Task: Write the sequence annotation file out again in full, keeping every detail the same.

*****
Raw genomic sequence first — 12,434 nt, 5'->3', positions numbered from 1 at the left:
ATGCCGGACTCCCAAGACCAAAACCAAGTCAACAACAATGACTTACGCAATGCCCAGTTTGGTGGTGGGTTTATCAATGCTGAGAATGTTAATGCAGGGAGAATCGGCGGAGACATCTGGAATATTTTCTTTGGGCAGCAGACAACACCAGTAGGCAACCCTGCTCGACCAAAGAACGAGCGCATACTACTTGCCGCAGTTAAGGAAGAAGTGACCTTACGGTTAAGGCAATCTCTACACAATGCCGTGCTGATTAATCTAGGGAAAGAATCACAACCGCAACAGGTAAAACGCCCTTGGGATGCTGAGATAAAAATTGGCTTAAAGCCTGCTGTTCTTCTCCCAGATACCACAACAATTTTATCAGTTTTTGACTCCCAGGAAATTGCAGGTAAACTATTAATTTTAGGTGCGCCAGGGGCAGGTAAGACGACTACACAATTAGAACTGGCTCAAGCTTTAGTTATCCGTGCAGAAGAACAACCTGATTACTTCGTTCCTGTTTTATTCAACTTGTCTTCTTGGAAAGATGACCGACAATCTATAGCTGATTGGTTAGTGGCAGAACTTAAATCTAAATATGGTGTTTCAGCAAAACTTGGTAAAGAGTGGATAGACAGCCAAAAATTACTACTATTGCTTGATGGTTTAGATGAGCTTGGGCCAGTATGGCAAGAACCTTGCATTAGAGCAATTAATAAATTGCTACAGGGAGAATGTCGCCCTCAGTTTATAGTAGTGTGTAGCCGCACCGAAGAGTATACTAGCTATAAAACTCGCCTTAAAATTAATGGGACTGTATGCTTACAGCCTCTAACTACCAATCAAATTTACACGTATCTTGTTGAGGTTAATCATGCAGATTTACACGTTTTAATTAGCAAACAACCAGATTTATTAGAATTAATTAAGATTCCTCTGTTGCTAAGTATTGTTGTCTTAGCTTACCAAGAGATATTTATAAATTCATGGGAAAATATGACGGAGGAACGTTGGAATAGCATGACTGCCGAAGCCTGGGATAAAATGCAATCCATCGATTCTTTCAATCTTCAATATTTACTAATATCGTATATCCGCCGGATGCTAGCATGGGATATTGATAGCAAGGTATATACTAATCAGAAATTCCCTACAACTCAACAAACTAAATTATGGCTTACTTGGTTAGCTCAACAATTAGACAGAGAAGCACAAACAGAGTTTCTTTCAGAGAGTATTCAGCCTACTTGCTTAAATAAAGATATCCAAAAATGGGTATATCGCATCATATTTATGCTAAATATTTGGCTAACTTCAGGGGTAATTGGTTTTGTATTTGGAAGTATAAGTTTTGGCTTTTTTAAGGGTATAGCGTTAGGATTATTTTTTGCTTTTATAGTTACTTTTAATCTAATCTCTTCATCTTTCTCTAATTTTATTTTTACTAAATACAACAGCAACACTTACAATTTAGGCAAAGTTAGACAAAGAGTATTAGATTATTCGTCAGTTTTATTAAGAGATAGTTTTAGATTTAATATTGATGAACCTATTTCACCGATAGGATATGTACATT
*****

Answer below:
Raw genomic sequence first — 12,434 nt, 5'->3', positions numbered from 1 at the left:
ATGCCGGACTCCCAAGACCAAAACCAAGTCAACAACAATGACTTACGCAATGCCCAGTTTGGTGGTGGGTTTATCAATGCTGAGAATGTTAATGCAGGGAGAATCGGCGGAGACATCTGGAATATTTTCTTTGGGCAGCAGACAACACCAGTAGGCAACCCTGCTCGACCAAAGAACGAGCGCATACTACTTGCCGCAGTTAAGGAAGAAGTGACCTTACGGTTAAGGCAATCTCTACACAATGCCGTGCTGATTAATCTAGGGAAAGAATCACAACCGCAACAGGTAAAACGCCCTTGGGATGCTGAGATAAAAATTGGCTTAAAGCCTGCTGTTCTTCTCCCAGATACCACAACAATTTTATCAGTTTTTGACTCCCAGGAAATTGCAGGTAAACTATTAATTTTAGGTGCGCCAGGGGCAGGTAAGACGACTACACAATTAGAACTGGCTCAAGCTTTAGTTATCCGTGCAGAAGAACAACCTGATTACTTCGTTCCTGTTTTATTCAACTTGTCTTCTTGGAAAGATGACCGACAATCTATAGCTGATTGGTTAGTGGCAGAACTTAAATCTAAATATGGTGTTTCAGCAAAACTTGGTAAAGAGTGGATAGACAGCCAAAAATTACTACTATTGCTTGATGGTTTAGATGAGCTTGGGCCAGTATGGCAAGAACCTTGCATTAGAGCAATTAATAAATTGCTACAGGGAGAATGTCGCCCTCAGTTTATAGTAGTGTGTAGCCGCACCGAAGAGTATACTAGCTATAAAACTCGCCTTAAAATTAATGGGACTGTATGCTTACAGCCTCTAACTACCAATCAAATTTACACGTATCTTGTTGAGGTTAATCATGCAGATTTACACGTTTTAATTAGCAAACAACCAGATTTATTAGAATTAATTAAGATTCCTCTGTTGCTAAGTATTGTTGTCTTAGCTTACCAAGAGATATTTATAAATTCATGGGAAAATATGACGGAGGAACGTTGGAATAGCATGACTGCCGAAGCCTGGGATAAAATGCAATCCATCGATTCTTTCAATCTTCAATATTTACTAATATCGTATATCCGCCGGATGCTAGCATGGGATATTGATAGCAAGGTATATACTAATCAGAAATTCCCTACAACTCAACAAACTAAATTATGGCTTACTTGGTTAGCTCAACAATTAGACAGAGAAGCACAAACAGAGTTTCTTTCAGAGAGTATTCAGCCTACTTGCTTAAATAAAGATATCCAAAAATGGGTATATCGCATCATATTTATGCTAAATATTTGGCTAACTTCAGGGGTAATTGGTTTTGTATTTGGAAGTATAAGTTTTGGCTTTTTTAAGGGTATAGCGTTAGGATTATTTTTTGCTTTTATAGTTACTTTTAATCTAATCTCTTCATCTTTCTCTAATTTTATTTTTACTAAATACAACAGCAACACTTACAATTTAGGCAAAGTTAGACAAAGAGTATTAGATTATTCGTCAGTTTTATTAAGAGATAGTTTTAGATTTAATATTGATGAACCTATTTCACCGATAGGATATGTACATT